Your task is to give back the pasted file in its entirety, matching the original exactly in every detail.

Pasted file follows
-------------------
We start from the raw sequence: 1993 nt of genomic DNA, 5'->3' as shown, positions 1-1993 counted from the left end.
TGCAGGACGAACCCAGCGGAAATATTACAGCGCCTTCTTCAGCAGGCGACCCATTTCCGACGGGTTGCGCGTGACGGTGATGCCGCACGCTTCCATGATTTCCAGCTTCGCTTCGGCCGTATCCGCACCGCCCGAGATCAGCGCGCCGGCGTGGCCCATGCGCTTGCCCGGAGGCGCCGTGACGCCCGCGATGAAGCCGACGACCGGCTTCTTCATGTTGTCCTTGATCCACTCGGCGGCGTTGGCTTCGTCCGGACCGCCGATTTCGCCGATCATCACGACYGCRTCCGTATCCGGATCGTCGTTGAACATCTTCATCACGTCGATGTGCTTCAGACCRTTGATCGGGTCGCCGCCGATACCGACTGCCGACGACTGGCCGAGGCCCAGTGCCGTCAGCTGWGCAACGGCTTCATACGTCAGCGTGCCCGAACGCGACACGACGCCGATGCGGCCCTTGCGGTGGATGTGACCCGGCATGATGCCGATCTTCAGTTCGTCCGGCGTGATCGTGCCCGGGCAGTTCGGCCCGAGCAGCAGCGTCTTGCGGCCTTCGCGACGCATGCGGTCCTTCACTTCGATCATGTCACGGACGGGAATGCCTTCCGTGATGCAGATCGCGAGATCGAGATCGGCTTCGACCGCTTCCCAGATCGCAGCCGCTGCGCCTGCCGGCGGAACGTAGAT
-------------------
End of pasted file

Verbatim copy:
We start from the raw sequence: 1993 nt of genomic DNA, 5'->3' as shown, positions 1-1993 counted from the left end.
TGCAGGACGAACCCAGCGGAAATATTACAGCGCCTTCTTCAGCAGGCGACCCATTTCCGACGGGTTGCGCGTGACGGTGATGCCGCACGCTTCCATGATTTCCAGCTTCGCTTCGGCCGTATCCGCACCGCCCGAGATCAGCGCGCCGGCGTGGCCCATGCGCTTGCCCGGAGGCGCCGTGACGCCCGCGATGAAGCCGACGACCGGCTTCTTCATGTTGTCCTTGATCCACTCGGCGGCGTTGGCTTCGTCCGGACCGCCGATTTCGCCGATCATCACGACYGCRTCCGTATCCGGATCGTCGTTGAACATCTTCATCACGTCGATGTGCTTCAGACCRTTGATCGGGTCGCCGCCGATACCGACTGCCGACGACTGGCCGAGGCCCAGTGCCGTCAGCTGWGCAACGGCTTCATACGTCAGCGTGCCCGAACGCGACACGACGCCGATGCGGCCCTTGCGGTGGATGTGACCCGGCATGATGCCGATCTTCAGTTCGTCCGGCGTGATCGTGCCCGGGCAGTTCGGCCCGAGCAGCAGCGTCTTGCGGCCTTCGCGACGCATGCGGTCCTTCACTTCGATCATGTCACGGACGGGAATGCCTTCCGTGATGCAGATCGCGAGATCGAGATCGGCTTCGACCGCTTCCCAGATCGCAGCCGCTGCGCCTGCCGGCGGAACGTAGAT